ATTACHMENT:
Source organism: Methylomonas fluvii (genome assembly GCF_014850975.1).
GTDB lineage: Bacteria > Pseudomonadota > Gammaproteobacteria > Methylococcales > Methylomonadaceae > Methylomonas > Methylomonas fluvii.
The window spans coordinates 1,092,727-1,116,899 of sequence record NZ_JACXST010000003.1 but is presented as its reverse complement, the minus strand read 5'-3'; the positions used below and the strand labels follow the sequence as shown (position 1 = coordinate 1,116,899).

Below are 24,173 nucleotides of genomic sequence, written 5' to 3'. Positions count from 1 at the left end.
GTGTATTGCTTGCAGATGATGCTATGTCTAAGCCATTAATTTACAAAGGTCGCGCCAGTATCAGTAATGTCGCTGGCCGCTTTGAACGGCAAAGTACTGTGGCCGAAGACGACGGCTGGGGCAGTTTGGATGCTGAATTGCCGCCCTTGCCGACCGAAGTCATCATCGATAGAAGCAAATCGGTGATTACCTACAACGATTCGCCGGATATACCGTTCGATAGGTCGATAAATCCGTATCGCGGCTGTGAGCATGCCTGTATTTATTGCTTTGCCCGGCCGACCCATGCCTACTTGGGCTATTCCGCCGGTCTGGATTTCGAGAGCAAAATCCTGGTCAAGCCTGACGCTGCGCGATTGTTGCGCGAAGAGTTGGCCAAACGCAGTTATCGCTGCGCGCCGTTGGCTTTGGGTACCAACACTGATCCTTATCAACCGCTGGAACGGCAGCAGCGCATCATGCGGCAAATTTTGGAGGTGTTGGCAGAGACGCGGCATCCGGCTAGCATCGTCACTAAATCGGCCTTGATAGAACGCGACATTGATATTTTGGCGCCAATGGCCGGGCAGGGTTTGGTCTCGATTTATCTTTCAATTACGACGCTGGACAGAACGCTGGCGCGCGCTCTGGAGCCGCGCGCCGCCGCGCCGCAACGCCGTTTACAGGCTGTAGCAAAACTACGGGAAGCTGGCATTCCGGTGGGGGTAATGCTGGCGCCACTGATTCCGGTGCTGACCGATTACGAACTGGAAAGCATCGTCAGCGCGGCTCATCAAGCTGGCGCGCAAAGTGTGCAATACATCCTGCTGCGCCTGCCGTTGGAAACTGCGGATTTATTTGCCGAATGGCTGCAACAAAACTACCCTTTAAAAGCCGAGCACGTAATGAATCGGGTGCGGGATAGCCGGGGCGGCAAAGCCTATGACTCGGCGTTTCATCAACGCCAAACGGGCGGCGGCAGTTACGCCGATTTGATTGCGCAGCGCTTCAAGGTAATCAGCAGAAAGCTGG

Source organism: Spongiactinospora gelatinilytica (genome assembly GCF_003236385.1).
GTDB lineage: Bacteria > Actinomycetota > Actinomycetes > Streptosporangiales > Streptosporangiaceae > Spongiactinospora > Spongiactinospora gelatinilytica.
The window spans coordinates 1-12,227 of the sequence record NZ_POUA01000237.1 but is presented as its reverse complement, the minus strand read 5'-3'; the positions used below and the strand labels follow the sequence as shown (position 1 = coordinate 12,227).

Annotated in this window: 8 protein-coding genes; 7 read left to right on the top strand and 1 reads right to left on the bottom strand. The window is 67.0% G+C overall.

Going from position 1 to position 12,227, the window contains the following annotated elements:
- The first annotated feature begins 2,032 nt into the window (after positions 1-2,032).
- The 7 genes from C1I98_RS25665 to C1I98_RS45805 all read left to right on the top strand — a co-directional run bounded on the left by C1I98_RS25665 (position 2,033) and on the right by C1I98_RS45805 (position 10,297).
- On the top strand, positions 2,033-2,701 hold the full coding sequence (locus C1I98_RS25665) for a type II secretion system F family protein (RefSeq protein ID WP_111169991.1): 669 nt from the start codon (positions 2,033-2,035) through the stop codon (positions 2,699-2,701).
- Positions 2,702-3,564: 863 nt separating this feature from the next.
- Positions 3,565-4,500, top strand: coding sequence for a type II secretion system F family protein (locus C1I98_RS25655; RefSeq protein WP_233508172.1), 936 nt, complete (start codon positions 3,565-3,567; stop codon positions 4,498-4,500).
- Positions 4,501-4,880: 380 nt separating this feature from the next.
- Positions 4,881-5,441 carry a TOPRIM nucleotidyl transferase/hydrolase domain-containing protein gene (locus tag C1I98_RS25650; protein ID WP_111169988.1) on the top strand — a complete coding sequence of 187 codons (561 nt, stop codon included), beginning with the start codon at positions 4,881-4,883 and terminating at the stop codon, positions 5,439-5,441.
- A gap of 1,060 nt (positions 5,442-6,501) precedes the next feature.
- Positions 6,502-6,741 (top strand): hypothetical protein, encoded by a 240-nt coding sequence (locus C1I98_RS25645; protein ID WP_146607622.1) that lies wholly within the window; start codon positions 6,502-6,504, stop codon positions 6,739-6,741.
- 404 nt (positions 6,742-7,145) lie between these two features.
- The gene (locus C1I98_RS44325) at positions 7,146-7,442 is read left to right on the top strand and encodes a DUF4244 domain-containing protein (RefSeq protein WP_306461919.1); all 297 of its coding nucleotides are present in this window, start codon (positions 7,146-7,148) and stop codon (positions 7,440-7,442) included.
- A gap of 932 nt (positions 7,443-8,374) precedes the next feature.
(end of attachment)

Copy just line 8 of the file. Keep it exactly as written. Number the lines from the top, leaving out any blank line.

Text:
The window spans coordinates 1-12,227 of the sequence record NZ_POUA01000237.1 but is presented as its reverse complement, the minus strand read 5'-3'; the positions used below and the strand labels follow the sequence as shown (position 1 = coordinate 12,227).